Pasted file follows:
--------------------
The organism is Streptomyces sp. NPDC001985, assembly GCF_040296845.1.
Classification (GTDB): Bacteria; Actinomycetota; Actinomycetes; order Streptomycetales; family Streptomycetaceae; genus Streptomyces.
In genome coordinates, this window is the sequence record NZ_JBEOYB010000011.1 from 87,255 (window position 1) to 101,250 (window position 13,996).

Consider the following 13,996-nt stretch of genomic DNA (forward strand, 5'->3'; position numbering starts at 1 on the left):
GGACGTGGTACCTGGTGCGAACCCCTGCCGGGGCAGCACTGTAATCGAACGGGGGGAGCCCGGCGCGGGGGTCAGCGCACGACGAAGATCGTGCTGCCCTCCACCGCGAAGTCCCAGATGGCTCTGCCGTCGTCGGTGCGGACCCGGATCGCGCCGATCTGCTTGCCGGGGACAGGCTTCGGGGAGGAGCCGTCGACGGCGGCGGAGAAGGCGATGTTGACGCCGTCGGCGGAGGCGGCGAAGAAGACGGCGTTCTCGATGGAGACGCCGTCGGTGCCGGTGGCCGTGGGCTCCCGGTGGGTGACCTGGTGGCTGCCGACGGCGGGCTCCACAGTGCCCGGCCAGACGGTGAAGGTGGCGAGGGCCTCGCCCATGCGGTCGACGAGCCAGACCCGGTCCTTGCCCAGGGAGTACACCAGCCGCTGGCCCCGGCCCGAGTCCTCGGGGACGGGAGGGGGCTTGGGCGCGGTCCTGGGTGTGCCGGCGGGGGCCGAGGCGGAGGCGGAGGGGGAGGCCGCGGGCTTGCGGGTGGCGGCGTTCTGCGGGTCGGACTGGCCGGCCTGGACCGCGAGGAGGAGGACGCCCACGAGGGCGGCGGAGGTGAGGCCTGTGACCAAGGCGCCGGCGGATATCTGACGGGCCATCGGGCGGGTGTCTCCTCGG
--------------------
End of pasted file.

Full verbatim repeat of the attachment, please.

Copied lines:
The organism is Streptomyces sp. NPDC001985, assembly GCF_040296845.1.
Classification (GTDB): Bacteria; Actinomycetota; Actinomycetes; order Streptomycetales; family Streptomycetaceae; genus Streptomyces.
In genome coordinates, this window is the sequence record NZ_JBEOYB010000011.1 from 87,255 (window position 1) to 101,250 (window position 13,996).

Consider the following 13,996-nt stretch of genomic DNA (forward strand, 5'->3'; position numbering starts at 1 on the left):
GGACGTGGTACCTGGTGCGAACCCCTGCCGGGGCAGCACTGTAATCGAACGGGGGGAGCCCGGCGCGGGGGTCAGCGCACGACGAAGATCGTGCTGCCCTCCACCGCGAAGTCCCAGATGGCTCTGCCGTCGTCGGTGCGGACCCGGATCGCGCCGATCTGCTTGCCGGGGACAGGCTTCGGGGAGGAGCCGTCGACGGCGGCGGAGAAGGCGATGTTGACGCCGTCGGCGGAGGCGGCGAAGAAGACGGCGTTCTCGATGGAGACGCCGTCGGTGCCGGTGGCCGTGGGCTCCCGGTGGGTGACCTGGTGGCTGCCGACGGCGGGCTCCACAGTGCCCGGCCAGACGGTGAAGGTGGCGAGGGCCTCGCCCATGCGGTCGACGAGCCAGACCCGGTCCTTGCCCAGGGAGTACACCAGCCGCTGGCCCCGGCCCGAGTCCTCGGGGACGGGAGGGGGCTTGGGCGCGGTCCTGGGTGTGCCGGCGGGGGCCGAGGCGGAGGCGGAGGGGGAGGCCGCGGGCTTGCGGGTGGCGGCGTTCTGCGGGTCGGACTGGCCGGCCTGGACCGCGAGGAGGAGGACGCCCACGAGGGCGGCGGAGGTGAGGCCTGTGACCAAGGCGCCGGCGGATATCTGACGGGCCATCGGGCGGGTGTCTCCTCGG